OTA's Board of Directors adopted an official position on pollinator health. Read OTA's position below.
A new Organic Center report highlights the critical role of organic in supporting pollinator health
Download the full report
Problem – the decline in pollinator populations:
Seventy-five percent of all crops grown for human consumption rely on pollinators, predominantly bees, for a successful harvest.
- The global monetary value that pollinators contribute to the production of crops used directly for human food is over $208 billion – about 9.5% of the total value of the production of human food worldwide. In the U.S. alone, honeybees create over $15 billion value in increased yield and quality
But over the last decade, both native and honey bee populations have been declining at alarming rates, raising concerns about the impact on our global food security.
- Since 2006, U.S. honeybee-keepers have reported they lose 30 percent of their hives on average each winter. (Before then, they generally lost 5-10% of their hives each winter.) Experts worry that in the future bees won’t be able to sustain such a high hive replacement rate.
Factors likely involved in declining pollinator populations:
- Exposure to toxic agricultural pesticides including herbicides, insecticides, and fungicides
- Decrease in pollinator forage due to extensive mono-cropping and dramatic increase in non-selective use of herbicides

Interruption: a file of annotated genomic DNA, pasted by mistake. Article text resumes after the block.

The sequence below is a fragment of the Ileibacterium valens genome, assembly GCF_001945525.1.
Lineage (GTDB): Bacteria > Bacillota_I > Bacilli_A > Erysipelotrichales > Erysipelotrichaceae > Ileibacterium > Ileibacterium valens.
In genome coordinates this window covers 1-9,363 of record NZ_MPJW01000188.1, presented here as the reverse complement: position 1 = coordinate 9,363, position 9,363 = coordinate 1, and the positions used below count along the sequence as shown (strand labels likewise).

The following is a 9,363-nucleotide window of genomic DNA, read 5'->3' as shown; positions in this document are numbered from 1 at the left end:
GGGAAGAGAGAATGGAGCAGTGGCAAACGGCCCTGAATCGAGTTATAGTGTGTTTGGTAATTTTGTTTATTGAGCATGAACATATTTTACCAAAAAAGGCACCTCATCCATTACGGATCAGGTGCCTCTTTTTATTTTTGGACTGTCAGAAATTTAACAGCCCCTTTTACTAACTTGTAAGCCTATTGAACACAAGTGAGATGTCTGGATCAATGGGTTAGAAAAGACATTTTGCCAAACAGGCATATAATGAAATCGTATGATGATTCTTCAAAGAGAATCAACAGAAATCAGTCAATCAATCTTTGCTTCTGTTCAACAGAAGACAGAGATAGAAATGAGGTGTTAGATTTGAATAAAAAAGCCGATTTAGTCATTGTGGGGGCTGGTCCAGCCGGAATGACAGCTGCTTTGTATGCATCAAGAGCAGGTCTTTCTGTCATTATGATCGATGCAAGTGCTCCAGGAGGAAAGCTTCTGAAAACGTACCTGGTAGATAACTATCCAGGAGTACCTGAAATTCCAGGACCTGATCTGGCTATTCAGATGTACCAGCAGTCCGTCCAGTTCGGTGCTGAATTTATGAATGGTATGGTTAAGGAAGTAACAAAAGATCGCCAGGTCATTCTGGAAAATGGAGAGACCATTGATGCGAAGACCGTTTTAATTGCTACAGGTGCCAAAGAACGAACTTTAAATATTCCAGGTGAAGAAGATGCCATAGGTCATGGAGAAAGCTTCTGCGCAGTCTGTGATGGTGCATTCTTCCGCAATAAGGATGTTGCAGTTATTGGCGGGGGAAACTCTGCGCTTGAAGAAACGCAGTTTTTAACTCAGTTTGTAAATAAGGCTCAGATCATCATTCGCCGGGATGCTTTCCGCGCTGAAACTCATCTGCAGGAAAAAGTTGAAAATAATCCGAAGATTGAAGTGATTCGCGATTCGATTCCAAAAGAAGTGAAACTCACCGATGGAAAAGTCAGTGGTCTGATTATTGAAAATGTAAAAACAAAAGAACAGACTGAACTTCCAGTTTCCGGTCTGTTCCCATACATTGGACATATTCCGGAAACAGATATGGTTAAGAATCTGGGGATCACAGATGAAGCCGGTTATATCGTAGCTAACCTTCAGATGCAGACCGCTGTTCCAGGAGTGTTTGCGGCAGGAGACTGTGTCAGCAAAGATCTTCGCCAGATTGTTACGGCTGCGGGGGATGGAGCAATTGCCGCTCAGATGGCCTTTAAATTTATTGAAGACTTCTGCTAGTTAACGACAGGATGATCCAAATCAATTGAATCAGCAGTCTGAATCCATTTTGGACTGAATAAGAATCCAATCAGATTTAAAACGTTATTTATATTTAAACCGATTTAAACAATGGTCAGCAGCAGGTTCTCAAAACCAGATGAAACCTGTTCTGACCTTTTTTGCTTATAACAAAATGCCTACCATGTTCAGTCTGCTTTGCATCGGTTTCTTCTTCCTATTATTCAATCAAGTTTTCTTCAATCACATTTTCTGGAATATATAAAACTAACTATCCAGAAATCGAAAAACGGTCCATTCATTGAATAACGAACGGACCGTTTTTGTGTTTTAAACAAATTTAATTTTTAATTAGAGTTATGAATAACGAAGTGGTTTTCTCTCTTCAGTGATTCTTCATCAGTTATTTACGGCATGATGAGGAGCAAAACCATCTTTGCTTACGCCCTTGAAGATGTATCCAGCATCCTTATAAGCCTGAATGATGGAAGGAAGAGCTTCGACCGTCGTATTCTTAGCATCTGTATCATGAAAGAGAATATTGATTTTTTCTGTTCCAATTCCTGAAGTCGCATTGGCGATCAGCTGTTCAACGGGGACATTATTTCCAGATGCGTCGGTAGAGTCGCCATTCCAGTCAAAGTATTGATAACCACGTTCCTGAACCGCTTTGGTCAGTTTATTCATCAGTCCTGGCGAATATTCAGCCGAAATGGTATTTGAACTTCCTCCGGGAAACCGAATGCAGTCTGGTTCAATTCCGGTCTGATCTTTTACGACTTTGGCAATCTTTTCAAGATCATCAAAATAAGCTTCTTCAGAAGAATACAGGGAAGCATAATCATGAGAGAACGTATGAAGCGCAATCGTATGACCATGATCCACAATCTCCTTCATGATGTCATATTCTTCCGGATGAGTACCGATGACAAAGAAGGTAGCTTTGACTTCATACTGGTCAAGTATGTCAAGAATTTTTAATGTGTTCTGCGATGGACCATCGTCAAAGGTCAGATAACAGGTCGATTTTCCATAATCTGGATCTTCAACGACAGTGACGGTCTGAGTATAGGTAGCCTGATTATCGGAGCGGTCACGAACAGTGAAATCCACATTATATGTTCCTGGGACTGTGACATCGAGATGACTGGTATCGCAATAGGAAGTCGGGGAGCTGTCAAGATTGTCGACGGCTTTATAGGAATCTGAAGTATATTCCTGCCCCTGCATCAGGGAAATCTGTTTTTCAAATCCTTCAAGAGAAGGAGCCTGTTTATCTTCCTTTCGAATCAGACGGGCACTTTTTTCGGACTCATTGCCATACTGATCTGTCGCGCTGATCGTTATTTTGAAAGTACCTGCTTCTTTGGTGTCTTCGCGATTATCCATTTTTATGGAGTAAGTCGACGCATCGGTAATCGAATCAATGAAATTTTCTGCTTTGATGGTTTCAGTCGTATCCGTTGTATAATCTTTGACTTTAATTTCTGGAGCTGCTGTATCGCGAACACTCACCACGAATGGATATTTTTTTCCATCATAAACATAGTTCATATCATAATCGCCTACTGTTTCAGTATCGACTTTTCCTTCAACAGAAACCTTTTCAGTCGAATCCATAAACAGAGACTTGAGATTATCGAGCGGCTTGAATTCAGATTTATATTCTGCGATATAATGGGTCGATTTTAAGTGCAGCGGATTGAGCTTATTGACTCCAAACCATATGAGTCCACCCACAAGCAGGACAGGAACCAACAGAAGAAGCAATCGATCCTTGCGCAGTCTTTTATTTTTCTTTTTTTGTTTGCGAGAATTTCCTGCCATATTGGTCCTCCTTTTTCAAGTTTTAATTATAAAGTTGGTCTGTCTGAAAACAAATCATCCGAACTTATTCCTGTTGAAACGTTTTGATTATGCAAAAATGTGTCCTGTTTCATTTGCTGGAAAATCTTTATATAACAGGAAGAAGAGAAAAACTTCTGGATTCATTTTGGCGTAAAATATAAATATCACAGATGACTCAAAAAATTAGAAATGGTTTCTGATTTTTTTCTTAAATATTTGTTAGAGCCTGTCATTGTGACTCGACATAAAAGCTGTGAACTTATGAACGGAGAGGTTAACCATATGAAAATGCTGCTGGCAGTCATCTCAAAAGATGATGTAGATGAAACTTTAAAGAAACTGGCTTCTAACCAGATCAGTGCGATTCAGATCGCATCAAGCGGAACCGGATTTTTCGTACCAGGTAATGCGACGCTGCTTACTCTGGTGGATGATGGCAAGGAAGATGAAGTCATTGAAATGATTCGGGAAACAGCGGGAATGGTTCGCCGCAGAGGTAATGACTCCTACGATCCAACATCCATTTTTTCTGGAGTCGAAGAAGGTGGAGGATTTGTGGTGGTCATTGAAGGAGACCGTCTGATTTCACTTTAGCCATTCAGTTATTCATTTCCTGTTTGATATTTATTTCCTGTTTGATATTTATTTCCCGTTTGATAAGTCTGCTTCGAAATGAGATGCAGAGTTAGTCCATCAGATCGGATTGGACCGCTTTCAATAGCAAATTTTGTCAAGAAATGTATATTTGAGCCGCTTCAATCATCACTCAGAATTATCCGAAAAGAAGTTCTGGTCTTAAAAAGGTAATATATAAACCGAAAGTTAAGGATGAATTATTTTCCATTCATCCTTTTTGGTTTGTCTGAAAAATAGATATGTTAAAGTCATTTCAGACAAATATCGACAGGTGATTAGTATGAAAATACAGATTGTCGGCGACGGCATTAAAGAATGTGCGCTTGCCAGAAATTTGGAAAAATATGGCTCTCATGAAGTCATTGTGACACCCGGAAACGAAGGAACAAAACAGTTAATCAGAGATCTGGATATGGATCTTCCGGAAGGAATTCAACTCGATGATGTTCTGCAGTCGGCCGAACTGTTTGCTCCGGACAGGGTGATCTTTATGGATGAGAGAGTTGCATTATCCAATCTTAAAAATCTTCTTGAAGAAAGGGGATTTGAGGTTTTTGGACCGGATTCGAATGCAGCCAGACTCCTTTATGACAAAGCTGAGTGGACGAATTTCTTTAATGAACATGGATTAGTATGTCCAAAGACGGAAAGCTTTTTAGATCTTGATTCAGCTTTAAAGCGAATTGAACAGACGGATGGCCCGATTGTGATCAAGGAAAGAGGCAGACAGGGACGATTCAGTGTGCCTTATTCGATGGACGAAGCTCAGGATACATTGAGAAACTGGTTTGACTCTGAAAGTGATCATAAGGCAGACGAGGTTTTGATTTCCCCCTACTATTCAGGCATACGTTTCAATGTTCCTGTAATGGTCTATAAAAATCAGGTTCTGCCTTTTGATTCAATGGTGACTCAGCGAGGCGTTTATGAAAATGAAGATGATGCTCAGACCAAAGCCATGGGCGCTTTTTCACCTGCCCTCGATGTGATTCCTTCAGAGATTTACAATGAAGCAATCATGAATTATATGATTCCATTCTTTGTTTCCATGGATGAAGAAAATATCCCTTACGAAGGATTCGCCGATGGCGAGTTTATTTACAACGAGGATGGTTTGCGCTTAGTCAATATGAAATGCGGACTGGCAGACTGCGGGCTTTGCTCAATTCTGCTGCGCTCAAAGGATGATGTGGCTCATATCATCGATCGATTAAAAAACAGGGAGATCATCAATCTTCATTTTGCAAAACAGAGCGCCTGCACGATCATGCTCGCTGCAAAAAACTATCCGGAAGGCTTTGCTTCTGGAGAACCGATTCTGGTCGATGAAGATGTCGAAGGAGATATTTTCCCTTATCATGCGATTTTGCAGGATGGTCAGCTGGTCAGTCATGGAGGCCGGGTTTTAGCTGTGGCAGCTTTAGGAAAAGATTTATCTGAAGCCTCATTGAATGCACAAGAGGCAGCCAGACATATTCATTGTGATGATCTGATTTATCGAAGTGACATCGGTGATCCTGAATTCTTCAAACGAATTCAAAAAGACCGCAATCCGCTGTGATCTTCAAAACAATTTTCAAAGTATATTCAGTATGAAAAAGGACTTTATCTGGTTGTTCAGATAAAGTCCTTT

- Destruction of native habitat through the conversion of land for anthropogenic use
White House released National Strategy to Promote the Health of Honey Bees and Other Pollinators
Intended to be a comprehensive approach to reducing the impact of stressors on pollinator health, including pests and pathogens, reduced habitat, lack of nutritional resources, and exposure to pesticides
- But it only minimally addresses the impact of agricultural production methods on pollinators
- Does mention that USDA National Organic Program is working on organic apiculture standards, an important step in any federal approach to pollinators
Sets goals of reducing honeybee colony losses during the winter to no more than 15% within ten years; increasing Eastern population of the monarch butterfly to 225 million occupying approximately 15 acres in Mexico by 2020; and restore or enhance 7 million acres of land for pollinators over the next five years
Achieves these goals through research to understand, prevent and recover from pollinator losses; expanding public education programs and outreach; increasing and improving pollinator habitat; and developing public-private partnerships
- However, the research plan does not include research on agricultural production practices, including organic practices, that have a demonstrated impact on pollinator health
- The National Strategy also does not recognize the pollination services native bees provide to agriculture – estimated at 4 billion dollars per year in the United States alone.
Calls for new toxicity study guidelines to more fully protect honeybees; a reevaluation of neonicotinoids and neonicotinoid seed treatments; assessment of other pesticides for their potential impacts on pollinators; restrictions on the use of pesticides that are acutely toxic to bees; reduced exposure during planting of pesticide-treated seed; and expedited review of Varroa mite control products.
Solution: Organic agriculture and practices
Organic farming alleviates many threats to pollinators, and organic farms support significantly more pollinators than conventional farms. Organic farming standards prohibit the use of synthetic pesticides, many of which are highly toxic to bees and can be persistent in the environment. This includes a prohibition on synthetic seed treatment chemicals such as neonicotinoids, which are commonly used in conventional agriculture. Several studies suggest that these systemic pesticides have been linked to bee population declines.